This gap is likely to drop in 2018/19 as Celtic’s wages are likely to fall as Champions League bonuses will not be paid, and the recruitment of Gerrard and new players will increase Rangers’ costs. Even so there is likely to be a significant difference between the two clubs.

Whilst paying higher sums to players does not guarantee better performance, in the main there is a link between wage totals and final league position. It’s possible but rare for this not to be the case, Leicester City winning the English Premier League in 2016 being an example.

Rangers total wage bill puts it about par with a mid-table Championship club in England, as the club has the 37th biggest total in the UK.

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One group who are not benefitting from the higher wage bill are the directors, for the past three seasons they have not taken payment for their roles at the club.

Because wages increased faster than income, Rangers wage control percentage rose from 60% to 74%. This means for every £100 of income the club paid out £74 in wages, this compares to £58 for Celtic.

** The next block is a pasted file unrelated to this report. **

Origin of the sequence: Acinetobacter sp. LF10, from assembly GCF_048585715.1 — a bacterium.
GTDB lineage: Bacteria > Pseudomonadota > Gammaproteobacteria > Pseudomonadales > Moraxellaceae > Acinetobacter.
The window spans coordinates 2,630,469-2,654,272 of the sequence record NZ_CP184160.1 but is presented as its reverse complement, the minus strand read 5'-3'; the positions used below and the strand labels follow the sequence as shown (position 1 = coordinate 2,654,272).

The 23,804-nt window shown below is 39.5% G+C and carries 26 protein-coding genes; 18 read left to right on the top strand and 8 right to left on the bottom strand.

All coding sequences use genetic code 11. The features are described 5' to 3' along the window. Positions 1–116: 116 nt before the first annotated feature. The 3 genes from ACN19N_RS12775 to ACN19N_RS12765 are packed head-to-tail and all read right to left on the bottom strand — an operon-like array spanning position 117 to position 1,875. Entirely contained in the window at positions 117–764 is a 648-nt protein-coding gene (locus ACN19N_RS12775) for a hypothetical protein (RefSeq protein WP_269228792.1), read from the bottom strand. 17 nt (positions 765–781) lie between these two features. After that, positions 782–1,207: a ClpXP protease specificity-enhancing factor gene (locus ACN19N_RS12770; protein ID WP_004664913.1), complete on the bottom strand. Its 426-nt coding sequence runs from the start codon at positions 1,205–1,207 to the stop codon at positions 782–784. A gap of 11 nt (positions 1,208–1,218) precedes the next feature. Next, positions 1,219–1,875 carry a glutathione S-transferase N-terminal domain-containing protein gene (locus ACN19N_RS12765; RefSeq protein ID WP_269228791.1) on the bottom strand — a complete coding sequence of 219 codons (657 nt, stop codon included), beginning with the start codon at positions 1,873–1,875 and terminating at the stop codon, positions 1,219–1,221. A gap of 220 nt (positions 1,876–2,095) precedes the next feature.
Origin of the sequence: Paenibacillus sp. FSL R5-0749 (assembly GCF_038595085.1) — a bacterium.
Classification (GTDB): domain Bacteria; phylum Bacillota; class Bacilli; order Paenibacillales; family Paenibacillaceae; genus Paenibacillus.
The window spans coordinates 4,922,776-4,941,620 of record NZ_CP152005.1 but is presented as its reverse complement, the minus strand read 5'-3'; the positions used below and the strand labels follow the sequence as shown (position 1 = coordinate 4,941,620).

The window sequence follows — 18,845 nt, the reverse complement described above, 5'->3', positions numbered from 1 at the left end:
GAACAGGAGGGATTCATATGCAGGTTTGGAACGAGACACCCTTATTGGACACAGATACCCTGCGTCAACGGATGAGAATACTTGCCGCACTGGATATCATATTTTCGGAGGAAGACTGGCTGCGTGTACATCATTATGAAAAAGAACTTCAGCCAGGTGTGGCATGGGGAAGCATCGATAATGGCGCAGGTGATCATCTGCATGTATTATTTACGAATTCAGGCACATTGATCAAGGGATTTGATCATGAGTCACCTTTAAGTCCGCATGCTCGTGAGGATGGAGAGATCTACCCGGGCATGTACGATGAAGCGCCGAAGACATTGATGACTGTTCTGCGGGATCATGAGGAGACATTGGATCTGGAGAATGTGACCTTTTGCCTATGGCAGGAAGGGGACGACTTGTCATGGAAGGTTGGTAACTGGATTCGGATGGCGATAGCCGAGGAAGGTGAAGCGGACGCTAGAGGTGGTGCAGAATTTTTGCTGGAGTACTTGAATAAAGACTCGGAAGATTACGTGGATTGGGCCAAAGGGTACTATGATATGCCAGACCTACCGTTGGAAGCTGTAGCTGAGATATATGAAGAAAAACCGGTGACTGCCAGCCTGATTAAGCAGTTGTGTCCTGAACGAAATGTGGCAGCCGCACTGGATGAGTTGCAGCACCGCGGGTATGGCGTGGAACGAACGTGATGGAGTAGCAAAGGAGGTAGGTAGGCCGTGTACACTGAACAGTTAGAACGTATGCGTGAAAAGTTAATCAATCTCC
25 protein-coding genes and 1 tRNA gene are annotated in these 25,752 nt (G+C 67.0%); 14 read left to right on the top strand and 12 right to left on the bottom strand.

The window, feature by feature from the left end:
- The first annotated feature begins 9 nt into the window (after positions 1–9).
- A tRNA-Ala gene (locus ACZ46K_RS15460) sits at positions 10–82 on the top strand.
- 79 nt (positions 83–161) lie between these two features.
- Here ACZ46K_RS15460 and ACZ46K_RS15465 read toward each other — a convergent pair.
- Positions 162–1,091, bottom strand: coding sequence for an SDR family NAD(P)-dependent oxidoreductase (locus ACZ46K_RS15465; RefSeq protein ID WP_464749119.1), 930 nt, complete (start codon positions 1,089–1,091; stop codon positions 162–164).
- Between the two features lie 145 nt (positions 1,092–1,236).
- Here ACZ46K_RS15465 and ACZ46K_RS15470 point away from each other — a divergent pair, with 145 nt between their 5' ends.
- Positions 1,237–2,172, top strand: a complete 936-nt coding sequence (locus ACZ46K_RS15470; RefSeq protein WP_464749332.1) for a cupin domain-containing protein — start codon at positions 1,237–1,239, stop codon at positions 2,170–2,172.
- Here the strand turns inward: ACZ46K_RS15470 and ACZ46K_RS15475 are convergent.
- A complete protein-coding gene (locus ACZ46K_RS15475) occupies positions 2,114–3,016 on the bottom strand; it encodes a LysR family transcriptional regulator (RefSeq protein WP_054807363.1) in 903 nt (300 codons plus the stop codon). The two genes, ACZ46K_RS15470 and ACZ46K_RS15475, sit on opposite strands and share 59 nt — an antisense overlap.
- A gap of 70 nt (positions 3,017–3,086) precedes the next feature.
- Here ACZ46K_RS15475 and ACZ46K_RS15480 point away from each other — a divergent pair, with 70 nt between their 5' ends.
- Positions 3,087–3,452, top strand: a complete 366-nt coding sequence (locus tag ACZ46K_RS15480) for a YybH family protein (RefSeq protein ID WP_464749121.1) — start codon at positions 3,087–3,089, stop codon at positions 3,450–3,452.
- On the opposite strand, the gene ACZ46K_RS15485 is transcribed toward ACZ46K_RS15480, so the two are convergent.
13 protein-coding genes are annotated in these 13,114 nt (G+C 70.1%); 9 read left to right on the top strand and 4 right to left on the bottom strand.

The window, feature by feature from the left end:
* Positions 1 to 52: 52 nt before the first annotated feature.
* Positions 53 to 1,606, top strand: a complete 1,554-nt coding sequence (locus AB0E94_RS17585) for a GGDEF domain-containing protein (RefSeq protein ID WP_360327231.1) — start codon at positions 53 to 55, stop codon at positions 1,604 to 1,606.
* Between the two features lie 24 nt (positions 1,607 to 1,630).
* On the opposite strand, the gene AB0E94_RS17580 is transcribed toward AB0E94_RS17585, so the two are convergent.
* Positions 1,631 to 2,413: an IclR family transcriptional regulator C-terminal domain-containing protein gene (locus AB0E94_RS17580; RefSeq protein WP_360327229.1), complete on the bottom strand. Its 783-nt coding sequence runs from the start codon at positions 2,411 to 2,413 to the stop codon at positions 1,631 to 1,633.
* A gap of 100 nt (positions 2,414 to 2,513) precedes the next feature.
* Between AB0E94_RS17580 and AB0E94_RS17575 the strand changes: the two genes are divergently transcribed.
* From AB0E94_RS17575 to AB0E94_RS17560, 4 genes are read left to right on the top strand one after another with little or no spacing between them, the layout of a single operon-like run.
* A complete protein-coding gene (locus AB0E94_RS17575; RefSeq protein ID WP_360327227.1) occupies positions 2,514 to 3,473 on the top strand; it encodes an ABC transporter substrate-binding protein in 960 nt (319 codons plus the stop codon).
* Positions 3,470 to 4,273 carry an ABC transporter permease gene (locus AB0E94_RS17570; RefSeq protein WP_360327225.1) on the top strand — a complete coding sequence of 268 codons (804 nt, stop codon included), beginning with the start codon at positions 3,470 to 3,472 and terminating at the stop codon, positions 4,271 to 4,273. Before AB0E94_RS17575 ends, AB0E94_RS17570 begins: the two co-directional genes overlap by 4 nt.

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A good target rate for clubs is often claimed to be 60% or lower, which Rangers achieved the previous season but were unable to maintain.

Rangers had an additional cost of £3.3 million for 2017/18 in ‘impairment’ costs. This is where the club has signed players in the past who turned out to be pish a bit rubbish, and so the club wrote down their values. Rangers fans will no doubt have a good ideas as to the identity of these flops.

How much Rangers spent in the year on legal fees is unknown, but the club does have a few ongoing cases.

Profits and losses

Profit is income less costs.

There’s no ‘correct’ profit figure, different vested parties will have different viewpoints, so it’s best to look at a few to get an overall picture.

The first is operating profit. It is total income less all day to day operational costs of running the club.

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Rangers’ made an operating loss of £12 million in 2017/18, as higher wages, amortisation and impairment already mentioned increased player related costs.